Eat, Drink and Be Merry in New Orleans
Story and Photos by Terri Marshall
If there were ever a time of year to eat, drink and be merry it’s now. And there is no place that embraces this concept better than New Orleans. All year long New Orleans brings us legendary music, creole traditions, delicious cuisine, and plenty of reasons to celebrate. When the holiday season rolls around you can count on New Orleans to up the joy quotient. Let’s head down to New Orleans this month to join the party.
It is virtually impossible to walk around New Orleans hungry. Food is literally everywhere. Start the day with Beignets and Chicory coffee at the ever popular Café Du Monde. Established in 1862, Café Du Monde serves the square French-style doughnuts lavishly covered with powdered sugar three at a time for triple the goodness. Warning, these things are addictive!
At lunch, head over to Central Grocery – the birthplace of the Muffuletta. The Po-boy might be New Orleans most famous sandwich, but the Muffuletta is a sandwich to be reckoned with. Invented in the early 20th century to feed hungry Sicilian farmers selling their wares in the French Market, these Italian sandwiches are stuffed with cured meats and cheeses on dense round Sicilian bread that is generously slathered with spicy olive salad. Central Grocery’s Muffulettas can be ordered by quarter, half, or whole because these sandwiches are approximately the size of a tire. Keep that in mind when ordering because you will want to save some of your appetite for a traditional feast at a Reveillon dinner.
Started in the early 1800s by the Creoles, the Reveillon dinner was a big family meal served after returning home from midnight mass. In French, New Orleans’ original language, the word “reveillon” means “awakening” and the dinners were a way of breaking the daylong religious fast leading up to Christmas Eve. Although it had largely died out by World War II, restaurateurs in New Orleans revived it in the 1990s and today several restaurants around town offer their own versions of the Reveillon dinner. Meals are typically four or five courses and offered as a prix fix menu and feature each restaurant’s specialties like turtle soup, oyster gumbo and lavish desserts. The Reveillon tradition is most commonly enjoyed by local families and friends gathered around a large table in an old French Quarter restaurant or reserving one of the small private dining rooms they offer. And when you’re in town, you can join the locals to experience this delicious tradition. And if I were you, I would be sure to order white chocolate bread pudding for dessert.
What better way to give your holiday spirit a boost than with a holiday libation or two? There’s no question New Orleans can deliver a great cocktail any time of year, but for a special reveillon drinks menu, Galatoire’s 33 is the place to go. Master mixologists deliver holiday classics along with cocktails like the St. Nick’s Shandy and the Peppermint Patty. Not to miss is the Brandy Milk Punch with a touch of nutmeg to boosts its holiday appeal.
For a special experiential cocktail hour Bourbon O is the place to visit. Master mixologist Cheryl Charming has invented a drinks program that reflects a sense of whimsy and creativity and her holiday specials deliver the goods. Not to miss is Rachel’s Naughty Can Be Nice Nog, a made from scratch Egg Nog infused with Milagro tequila and Amontillado sherry. That should take you right to merry!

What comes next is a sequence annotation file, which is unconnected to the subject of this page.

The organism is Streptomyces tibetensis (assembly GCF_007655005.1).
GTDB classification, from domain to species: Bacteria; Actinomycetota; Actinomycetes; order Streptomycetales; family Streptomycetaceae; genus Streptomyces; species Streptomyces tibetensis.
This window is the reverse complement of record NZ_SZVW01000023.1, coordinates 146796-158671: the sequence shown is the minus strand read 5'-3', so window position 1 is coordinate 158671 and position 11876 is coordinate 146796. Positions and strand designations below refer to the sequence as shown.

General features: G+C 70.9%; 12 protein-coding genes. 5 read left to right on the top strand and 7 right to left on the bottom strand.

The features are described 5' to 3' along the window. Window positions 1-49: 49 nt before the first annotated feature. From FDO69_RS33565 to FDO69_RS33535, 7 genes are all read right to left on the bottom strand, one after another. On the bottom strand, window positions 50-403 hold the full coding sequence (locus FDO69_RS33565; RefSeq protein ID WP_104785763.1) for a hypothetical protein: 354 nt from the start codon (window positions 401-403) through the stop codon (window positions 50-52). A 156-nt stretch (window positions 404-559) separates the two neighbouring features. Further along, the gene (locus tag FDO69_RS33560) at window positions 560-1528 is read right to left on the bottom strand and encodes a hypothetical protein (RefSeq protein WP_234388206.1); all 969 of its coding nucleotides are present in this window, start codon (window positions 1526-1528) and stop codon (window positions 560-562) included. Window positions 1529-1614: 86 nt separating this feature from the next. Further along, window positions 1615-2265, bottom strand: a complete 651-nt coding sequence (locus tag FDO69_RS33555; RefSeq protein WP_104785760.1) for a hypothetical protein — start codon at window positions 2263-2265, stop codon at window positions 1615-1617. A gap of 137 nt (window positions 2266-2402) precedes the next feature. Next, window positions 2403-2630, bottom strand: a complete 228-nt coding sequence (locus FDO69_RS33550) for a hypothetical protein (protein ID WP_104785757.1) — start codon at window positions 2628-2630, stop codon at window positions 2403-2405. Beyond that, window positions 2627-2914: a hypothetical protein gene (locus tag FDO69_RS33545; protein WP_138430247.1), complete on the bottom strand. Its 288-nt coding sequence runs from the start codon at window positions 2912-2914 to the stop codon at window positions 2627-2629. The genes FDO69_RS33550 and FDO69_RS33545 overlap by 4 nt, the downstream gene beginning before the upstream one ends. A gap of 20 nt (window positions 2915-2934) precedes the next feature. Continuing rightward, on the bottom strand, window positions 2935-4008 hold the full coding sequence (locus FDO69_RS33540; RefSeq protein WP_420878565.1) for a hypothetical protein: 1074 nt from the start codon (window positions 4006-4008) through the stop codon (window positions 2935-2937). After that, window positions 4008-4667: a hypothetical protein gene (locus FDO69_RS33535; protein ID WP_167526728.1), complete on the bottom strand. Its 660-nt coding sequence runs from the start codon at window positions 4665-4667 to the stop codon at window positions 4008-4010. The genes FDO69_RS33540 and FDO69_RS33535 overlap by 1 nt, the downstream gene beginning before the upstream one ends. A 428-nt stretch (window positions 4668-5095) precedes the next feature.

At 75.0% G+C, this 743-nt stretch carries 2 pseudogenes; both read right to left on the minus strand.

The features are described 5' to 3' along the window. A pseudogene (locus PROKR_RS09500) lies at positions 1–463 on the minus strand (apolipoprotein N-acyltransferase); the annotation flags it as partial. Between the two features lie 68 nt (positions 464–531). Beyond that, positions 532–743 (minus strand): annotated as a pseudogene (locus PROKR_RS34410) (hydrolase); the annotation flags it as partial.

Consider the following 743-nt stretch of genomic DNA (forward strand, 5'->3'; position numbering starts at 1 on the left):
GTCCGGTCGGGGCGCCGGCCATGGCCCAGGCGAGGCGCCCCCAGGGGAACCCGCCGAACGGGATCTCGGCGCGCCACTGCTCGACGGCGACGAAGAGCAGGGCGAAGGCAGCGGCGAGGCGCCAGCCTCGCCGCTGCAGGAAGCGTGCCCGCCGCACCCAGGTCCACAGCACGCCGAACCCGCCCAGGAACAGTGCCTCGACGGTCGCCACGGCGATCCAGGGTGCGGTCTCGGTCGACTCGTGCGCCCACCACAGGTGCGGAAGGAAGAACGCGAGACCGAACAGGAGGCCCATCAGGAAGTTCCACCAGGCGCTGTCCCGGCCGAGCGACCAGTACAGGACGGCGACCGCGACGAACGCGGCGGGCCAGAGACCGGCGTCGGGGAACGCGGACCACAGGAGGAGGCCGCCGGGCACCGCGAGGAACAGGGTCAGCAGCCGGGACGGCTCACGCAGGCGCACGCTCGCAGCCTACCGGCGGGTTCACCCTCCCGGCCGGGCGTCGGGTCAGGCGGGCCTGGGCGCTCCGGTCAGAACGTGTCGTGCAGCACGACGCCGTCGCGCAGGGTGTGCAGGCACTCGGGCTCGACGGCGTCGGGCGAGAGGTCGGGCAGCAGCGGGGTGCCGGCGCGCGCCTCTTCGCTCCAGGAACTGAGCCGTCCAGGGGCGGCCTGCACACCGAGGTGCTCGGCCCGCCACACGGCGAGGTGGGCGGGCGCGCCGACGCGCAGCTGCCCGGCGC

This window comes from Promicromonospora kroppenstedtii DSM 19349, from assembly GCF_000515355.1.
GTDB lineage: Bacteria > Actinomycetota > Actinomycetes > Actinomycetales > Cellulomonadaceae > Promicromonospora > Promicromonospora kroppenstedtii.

Eating and drinking in New Orleans certainly makes things merry, but I think we need to add a little music and fire to the mix. Who can imagine a holiday season without music? Whether it be traditional Christmas carols or silly tunes about grandmas getting run over by reindeer, music is an integral part of the holiday season. And New Orleans delivers plenty of fantastic music experiences. On Jackson Square in the heart of the French Quarter, the historic St. Louis Cathedral is host to a holiday concert series. The city offers up some of its best jazz, gospel, pop and classical music in hour long concerts. Performances are free and open to the public. There have been as many as fifteen individual concerts between the beginning of December and Christmas in recent years.
And for the fire, head out to Oak Alley Plantation for a bonfire on the levee. A local tradition dating long before the levees were built, bonfires guided family and friends coming off the river as they looked for the inlet or slip belonging to their loved-one’s home. Local folklore also tells of additional bonfires lit on Christmas Eve to help guide Papa Noel.
At Oak Alley, a brass quintet leads the traditional parade up the mansion’s illuminated alley to the levee for the lighting of the bonfire and caroling right on the banks of the Mississippi River. Afterwards, the party continues at the mansion with dining, cocktails and dancing.
Follow your joy to New Orleans this holiday season – eat, drink and be very merry!
For more information on New Orleans Holiday Traditions visit http://holiday.neworleansonline.com
Terri is a New York City based writer who is happiest when she’s globetrotting and loves bringing stories of her adventures to her readers. She is the Globetrotting Grandmom for TravelingMom.com, the National Chocolate Examiner for Examiner.com, Special Projects Editor for TravelSquire.com, and a contributor to several other publications. You can learn more about Terri and her work at www.trippingwithterri.com. Connect with Terri on Facebook at https://www.facebook.com/TrippingwithTerri or on Twitter @trippingwterri .